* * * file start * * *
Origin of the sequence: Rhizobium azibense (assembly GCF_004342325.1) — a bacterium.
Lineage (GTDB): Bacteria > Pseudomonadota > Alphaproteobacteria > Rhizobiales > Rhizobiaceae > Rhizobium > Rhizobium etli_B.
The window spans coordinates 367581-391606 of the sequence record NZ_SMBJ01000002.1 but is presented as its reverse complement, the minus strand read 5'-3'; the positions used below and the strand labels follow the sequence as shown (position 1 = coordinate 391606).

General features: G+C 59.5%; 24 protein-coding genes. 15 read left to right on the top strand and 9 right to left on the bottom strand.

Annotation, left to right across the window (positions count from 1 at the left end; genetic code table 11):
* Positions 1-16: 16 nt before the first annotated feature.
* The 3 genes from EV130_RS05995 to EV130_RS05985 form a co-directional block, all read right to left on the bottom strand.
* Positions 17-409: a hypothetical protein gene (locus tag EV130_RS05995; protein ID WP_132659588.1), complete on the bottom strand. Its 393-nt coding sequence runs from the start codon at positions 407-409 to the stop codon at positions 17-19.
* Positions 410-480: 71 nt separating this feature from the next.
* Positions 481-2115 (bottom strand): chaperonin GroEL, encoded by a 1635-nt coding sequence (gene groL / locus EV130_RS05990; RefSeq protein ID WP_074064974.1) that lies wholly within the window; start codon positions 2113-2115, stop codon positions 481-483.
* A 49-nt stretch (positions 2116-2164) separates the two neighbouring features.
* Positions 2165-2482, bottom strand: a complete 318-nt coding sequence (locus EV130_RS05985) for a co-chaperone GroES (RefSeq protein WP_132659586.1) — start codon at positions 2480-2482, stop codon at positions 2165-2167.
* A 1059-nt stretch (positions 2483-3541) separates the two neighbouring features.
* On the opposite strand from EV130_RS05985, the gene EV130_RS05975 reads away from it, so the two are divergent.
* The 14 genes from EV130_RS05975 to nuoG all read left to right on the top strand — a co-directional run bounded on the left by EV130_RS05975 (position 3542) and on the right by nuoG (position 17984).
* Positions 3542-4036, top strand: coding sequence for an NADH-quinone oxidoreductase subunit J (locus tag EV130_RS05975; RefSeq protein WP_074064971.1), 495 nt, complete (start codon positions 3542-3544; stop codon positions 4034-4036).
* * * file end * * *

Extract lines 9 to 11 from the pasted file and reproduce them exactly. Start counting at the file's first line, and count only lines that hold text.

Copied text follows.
* Positions 410-480: 71 nt separating this feature from the next.
* Positions 481-2115 (bottom strand): chaperonin GroEL, encoded by a 1635-nt coding sequence (gene groL / locus EV130_RS05990; RefSeq protein ID WP_074064974.1) that lies wholly within the window; start codon positions 2113-2115, stop codon positions 481-483.
* A 49-nt stretch (positions 2116-2164) separates the two neighbouring features.